Rock provides finagle inspired Service/Filter abstractions to write HTTP services.
Services are simple functions that work on a request, and returns a promise representing the eventual result (or failure). Its represented with the following type:
type ('req, 'res) t = 'req -> 'res Lwt.t
Services can be used to represent any operation and not necessarily something related to HTTP. As an example we can have a service that works on integers and returns a string response:
let my_simple_service : (int, string) Service.t = fun request -> Lwt.return (string_of_int request) ;;
In Rock HTTP handlers are also represented as services. They have the type:
type handler = (Request.t, Response.t) Service.t
With this type, one can have an HTTP server like:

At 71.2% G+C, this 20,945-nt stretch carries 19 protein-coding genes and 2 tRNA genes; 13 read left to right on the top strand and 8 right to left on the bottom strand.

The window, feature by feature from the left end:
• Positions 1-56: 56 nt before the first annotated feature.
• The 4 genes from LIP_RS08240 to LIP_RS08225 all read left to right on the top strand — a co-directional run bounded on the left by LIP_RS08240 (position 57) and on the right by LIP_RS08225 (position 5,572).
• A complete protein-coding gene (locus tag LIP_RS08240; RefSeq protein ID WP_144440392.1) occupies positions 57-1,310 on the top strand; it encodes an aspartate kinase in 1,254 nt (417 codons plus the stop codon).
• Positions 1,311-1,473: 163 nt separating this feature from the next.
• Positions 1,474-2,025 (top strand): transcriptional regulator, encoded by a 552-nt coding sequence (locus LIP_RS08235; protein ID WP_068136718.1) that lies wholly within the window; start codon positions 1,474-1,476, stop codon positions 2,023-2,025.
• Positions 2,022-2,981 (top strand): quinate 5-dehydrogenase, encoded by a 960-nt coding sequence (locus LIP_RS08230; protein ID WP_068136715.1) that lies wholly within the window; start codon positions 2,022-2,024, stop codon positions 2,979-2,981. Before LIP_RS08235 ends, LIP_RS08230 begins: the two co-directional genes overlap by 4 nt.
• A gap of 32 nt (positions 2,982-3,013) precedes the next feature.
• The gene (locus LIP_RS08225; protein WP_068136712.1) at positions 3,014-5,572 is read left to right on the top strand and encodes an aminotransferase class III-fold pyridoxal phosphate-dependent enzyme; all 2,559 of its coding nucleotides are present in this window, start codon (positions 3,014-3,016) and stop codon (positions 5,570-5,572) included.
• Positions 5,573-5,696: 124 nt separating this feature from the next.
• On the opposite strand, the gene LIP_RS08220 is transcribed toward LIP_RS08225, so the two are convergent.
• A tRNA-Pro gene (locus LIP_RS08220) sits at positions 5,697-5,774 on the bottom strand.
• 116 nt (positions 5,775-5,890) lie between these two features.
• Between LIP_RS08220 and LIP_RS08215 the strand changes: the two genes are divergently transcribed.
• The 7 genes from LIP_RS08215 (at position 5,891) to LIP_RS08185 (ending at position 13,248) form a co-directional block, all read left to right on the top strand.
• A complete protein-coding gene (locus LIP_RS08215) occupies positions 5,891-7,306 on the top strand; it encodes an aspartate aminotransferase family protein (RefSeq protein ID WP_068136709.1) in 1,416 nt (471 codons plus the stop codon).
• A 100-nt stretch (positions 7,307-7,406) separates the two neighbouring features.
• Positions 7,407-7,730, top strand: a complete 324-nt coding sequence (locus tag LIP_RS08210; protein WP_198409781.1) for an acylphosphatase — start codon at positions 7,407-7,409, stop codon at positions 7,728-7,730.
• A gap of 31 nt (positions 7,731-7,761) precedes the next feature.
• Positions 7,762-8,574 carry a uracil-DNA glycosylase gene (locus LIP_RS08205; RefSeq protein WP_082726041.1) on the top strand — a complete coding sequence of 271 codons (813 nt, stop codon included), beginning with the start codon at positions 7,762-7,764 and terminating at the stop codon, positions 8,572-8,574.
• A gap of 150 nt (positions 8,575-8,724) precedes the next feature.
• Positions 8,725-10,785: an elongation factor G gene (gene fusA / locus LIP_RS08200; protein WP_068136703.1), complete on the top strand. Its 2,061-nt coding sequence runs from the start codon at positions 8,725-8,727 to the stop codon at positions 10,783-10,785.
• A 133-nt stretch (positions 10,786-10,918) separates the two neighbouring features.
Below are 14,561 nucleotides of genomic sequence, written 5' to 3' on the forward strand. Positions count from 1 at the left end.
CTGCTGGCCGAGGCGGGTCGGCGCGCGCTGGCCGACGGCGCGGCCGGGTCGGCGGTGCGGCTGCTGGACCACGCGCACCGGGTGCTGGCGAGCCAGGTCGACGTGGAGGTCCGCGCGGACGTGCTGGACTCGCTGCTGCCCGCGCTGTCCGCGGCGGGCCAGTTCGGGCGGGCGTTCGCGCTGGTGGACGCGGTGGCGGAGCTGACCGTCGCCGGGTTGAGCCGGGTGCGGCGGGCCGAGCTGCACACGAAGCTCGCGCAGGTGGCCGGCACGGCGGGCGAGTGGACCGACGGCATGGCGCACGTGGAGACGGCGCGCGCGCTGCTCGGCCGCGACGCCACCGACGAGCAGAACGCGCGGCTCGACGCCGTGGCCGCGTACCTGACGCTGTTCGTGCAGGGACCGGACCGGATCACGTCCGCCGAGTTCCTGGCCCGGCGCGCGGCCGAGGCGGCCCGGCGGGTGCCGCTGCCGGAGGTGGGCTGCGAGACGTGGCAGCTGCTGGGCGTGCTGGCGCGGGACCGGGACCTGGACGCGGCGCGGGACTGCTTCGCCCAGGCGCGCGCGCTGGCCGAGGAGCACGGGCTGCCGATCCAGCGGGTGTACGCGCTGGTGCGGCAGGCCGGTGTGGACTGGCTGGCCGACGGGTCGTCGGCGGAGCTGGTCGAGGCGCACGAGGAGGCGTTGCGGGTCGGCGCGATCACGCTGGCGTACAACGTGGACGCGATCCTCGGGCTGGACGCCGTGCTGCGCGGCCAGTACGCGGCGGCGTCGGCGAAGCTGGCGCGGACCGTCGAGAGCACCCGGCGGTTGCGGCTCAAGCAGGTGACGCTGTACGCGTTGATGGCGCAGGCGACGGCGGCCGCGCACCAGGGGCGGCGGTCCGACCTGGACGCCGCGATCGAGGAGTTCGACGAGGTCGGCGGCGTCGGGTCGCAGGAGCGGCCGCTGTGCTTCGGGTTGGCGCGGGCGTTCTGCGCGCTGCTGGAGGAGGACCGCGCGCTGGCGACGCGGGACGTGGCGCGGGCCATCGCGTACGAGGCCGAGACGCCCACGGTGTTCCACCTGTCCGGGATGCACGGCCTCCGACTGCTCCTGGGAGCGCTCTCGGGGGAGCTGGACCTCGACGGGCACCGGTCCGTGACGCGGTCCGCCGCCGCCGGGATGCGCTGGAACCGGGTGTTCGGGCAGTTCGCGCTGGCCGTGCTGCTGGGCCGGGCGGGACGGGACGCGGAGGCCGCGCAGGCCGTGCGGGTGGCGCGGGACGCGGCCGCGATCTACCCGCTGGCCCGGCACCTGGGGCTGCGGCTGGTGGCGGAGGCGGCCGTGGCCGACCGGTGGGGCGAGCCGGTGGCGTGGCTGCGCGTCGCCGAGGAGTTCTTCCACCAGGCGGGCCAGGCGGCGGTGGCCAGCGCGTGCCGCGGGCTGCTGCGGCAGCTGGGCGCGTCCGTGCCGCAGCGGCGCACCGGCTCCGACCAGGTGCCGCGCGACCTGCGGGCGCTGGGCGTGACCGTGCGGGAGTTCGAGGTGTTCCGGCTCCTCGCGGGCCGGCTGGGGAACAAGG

open Rock.Rock let http_service req = Lwt.return (Response.of_string "Hello World\n") ;;
Services (For web services these are Rock.Handler) are used to implement an application's business logic.
Filters are also functions, instead of a request they work on services. They can be used to transform a service by performing some specific functions on the request or response, before/after the user's http service. This can be useful to enhance your application with some functionality that needs to shared by multiple services, things like logging, compression, authentication etc.
Example of a simple filter working on the service defined earlier in the page:
let add_two_filter service = fun req -> service (req + 2) ;; let new_service = add_two_filter my_simple_service;;
RockA tiny clone of ruby's Rack protocol in OCaml. Which is slightly more general and inspired by Finagle. It's not imperative to have this to for such a tiny framework but it makes extensions a lot more straightforward